Paul Piff: Okay, so it was quickly apparent to players
that something was up.
One person clearly has a lot more money
than the other person, and yet,
as the game unfolded,
we saw very notable differences
and dramatic differences begin to emerge
between the two players.
The rich player
started to move around the board louder,
literally smacking the board with their piece
as he went around.
We were more likely to see signs of dominance
and nonverbal signs,
displays of power
and celebration among the rich players.
We had a bowl of pretzels
positioned off to the side.

It's on the bottom right corner there.
That allowed us to watch
participants' consummatory behavior.

So we're just tracking how
many pretzels participants eat.

Rich Player: Are those pretzels a trick?
Poor Player: I don't know.
PP: Okay, so no surprises, people are onto us.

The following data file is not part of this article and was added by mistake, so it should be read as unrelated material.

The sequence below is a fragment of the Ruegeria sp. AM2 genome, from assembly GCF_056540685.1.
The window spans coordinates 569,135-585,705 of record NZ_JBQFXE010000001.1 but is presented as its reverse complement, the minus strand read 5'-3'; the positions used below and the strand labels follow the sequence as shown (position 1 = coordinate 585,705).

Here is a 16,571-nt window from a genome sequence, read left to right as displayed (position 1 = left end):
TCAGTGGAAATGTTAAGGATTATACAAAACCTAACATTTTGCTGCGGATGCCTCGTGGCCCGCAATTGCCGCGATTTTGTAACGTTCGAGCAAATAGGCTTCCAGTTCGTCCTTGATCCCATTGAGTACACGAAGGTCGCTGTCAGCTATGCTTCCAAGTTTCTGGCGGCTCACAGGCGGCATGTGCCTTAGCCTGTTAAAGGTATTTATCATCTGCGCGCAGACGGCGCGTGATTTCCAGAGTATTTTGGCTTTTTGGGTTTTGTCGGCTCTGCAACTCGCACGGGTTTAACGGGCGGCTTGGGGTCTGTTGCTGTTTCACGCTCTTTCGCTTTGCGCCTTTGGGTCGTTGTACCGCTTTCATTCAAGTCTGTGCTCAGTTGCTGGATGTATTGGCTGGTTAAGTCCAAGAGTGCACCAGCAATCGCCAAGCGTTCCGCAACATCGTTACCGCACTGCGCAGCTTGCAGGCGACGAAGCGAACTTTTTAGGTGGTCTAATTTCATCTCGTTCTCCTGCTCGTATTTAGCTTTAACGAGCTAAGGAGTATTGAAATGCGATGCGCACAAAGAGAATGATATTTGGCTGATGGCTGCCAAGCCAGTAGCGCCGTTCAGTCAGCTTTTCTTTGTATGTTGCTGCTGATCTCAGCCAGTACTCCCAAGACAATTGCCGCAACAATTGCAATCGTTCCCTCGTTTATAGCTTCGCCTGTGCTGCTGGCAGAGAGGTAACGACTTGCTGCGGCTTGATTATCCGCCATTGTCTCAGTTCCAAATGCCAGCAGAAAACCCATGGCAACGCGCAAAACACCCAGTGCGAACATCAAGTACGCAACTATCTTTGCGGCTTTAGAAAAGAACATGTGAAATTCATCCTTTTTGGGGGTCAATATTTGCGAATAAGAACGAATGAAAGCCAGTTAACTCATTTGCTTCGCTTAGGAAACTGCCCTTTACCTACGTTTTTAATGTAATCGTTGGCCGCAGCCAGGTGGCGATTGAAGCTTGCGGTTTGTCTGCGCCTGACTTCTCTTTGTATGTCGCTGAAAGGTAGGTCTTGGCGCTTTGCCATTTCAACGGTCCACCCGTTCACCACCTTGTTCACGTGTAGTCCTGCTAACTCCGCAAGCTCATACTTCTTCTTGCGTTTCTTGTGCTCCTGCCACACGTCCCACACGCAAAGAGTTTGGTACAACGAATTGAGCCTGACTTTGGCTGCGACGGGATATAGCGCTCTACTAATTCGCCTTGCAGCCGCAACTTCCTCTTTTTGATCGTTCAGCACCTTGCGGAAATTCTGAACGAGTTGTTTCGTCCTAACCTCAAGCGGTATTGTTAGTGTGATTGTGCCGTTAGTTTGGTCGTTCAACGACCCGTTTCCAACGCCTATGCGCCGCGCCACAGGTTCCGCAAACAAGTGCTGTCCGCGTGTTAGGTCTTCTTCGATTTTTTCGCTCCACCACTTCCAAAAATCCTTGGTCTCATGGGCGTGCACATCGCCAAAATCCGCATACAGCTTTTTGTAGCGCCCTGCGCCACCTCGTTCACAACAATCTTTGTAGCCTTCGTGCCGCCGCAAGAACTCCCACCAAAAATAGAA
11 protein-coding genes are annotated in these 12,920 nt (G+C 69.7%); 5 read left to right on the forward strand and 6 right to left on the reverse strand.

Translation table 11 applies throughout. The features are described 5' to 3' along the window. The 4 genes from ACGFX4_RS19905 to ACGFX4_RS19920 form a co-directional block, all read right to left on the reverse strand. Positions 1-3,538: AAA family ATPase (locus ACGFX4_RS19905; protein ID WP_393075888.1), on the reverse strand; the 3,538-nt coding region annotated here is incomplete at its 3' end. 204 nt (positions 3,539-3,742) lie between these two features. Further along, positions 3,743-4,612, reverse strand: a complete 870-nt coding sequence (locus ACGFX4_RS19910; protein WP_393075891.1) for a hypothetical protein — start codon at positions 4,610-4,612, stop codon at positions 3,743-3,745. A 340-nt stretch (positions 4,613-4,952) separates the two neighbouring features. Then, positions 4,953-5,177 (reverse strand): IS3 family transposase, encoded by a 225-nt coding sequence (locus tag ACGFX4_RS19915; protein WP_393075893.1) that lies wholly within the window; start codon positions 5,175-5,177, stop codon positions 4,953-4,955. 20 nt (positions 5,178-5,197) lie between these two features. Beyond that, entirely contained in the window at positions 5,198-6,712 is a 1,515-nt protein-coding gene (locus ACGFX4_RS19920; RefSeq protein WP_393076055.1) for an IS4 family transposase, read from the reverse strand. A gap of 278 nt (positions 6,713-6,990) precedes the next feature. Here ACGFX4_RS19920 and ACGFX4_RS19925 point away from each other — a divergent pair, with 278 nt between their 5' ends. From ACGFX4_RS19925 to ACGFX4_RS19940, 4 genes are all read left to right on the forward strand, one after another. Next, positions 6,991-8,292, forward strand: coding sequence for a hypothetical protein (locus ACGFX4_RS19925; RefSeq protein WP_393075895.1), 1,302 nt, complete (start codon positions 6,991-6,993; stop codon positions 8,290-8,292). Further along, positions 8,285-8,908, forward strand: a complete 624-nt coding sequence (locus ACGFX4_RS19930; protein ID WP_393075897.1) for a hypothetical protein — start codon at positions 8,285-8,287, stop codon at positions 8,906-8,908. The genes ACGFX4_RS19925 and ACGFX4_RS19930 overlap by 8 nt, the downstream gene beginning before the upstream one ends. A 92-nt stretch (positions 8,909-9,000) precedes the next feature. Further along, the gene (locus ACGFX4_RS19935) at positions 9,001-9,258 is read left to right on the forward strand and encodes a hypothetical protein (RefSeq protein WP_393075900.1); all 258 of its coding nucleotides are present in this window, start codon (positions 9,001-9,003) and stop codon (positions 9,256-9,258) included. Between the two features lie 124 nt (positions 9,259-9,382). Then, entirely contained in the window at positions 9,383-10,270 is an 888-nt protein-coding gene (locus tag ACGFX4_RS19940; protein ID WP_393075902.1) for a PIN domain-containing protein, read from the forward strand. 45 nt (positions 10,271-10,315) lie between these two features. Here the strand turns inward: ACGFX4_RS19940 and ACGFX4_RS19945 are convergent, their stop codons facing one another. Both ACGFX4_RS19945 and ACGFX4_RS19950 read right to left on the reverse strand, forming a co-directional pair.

They wonder what that bowl of pretzels
is doing there in the first place.
One even asks, like you just saw,
is that bowl of pretzels there as a trick?
And yet, despite that, the power of the situation
seems to inevitably dominate,
and those rich players start to eat more pretzels.
Rich Player: I love pretzels.
(Laughter)
PP: And as the game went on,
one of the really interesting and dramatic patterns
that we observed begin to emerge
was that the rich players actually
started to become ruder toward the other person,
less and less sensitive to the plight
of those poor, poor players,
and more and more demonstrative
of their material success,
more likely to showcase how well they're doing.
Rich Player: I have money for everything.